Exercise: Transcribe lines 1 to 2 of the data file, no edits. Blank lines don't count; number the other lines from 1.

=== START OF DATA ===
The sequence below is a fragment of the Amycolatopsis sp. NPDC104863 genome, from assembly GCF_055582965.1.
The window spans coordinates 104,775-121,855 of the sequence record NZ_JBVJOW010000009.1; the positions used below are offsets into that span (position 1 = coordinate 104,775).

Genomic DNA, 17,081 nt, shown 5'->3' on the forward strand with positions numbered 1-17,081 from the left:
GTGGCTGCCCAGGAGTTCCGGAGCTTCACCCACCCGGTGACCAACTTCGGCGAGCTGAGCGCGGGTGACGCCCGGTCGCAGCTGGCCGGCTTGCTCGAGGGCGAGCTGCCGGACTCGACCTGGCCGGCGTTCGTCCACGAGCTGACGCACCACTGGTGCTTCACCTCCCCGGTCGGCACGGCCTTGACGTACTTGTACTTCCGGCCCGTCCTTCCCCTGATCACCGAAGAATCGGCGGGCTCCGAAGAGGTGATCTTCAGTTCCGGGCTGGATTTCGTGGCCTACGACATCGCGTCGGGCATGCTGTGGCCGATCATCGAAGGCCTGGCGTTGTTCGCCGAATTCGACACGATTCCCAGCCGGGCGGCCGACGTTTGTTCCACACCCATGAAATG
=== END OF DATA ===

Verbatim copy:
The sequence below is a fragment of the Amycolatopsis sp. NPDC104863 genome, from assembly GCF_055582965.1.
The window spans coordinates 104,775-121,855 of the sequence record NZ_JBVJOW010000009.1; the positions used below are offsets into that span (position 1 = coordinate 104,775).